event of default. For example, a multi-class asset securitization may
have several classes of subordinated securities, each of which provides
credit enhancement for the more senior classes. Generally, the holder
of any class that absorbs more than its pro rata share of losses from
the total underlying assets is providing credit protection for all of
the more senior classes. \17\
---------------------------------------------------------------------------

\17\ Current OTS risk-based capital guidelines exclude certain
high-quality subordinated mortgage-related securities from treatment
as recourse arrangements due to their credit quality.
---------------------------------------------------------------------------

Some commenters questioned the treatment of purchased subordinated
interests as recourse. Subordinated interests expose holders to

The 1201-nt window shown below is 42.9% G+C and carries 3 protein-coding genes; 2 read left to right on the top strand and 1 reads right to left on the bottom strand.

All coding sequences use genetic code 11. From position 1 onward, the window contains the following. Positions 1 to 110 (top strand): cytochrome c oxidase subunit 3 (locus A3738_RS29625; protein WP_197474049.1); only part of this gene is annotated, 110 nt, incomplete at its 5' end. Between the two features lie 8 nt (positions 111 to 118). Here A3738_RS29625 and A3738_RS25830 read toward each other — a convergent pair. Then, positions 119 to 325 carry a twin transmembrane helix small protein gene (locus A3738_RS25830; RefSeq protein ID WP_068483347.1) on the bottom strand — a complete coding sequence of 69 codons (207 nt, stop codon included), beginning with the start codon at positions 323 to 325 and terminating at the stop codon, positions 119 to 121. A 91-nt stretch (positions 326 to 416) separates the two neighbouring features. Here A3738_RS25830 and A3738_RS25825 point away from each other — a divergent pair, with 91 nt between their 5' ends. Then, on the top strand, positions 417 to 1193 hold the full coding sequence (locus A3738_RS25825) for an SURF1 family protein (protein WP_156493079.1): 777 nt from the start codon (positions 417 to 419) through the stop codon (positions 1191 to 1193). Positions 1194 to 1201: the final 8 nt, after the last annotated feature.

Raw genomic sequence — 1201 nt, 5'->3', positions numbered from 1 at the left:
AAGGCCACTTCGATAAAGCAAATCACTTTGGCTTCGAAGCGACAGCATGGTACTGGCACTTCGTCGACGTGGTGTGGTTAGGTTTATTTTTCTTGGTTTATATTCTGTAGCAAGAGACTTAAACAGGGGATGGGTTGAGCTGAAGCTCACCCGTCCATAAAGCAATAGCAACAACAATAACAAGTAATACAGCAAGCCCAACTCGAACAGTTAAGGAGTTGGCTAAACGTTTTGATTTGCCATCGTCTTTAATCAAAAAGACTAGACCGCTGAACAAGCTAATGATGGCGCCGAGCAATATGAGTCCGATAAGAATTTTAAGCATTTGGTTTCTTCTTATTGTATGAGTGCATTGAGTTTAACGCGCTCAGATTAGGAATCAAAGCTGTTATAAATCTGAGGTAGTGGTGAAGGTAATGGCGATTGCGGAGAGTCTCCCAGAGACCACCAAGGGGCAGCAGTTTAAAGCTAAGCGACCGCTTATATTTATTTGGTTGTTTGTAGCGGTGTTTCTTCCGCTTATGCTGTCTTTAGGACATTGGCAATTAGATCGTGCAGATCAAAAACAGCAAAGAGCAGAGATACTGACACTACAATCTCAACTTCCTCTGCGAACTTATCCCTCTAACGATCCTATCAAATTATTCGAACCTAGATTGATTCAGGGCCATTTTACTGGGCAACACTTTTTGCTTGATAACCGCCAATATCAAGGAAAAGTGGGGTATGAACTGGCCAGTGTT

comparable risk regardless of whether the interests are retained or
purchased. If purchased subordinated interests were not treated as
recourse, banking organizations could avoid recourse treatment by
swapping retained subordinated interests with other banking
organizations or by purchasing subordinated interests in assets
originated by a conduit. The proposal would mitigate the effect of
treating purchased subordinated interests as recourse by reducing the
capital requirement on interests that qualify under the multi-level
approach described in section III.B.
8. Representations and Warranties
When a banking organization transfers assets, including servicing
rights, it customarily makes representations and warranties concerning
those assets. When a banking organization purchases loan servicing
rights, it may also assume representations and warranties made by the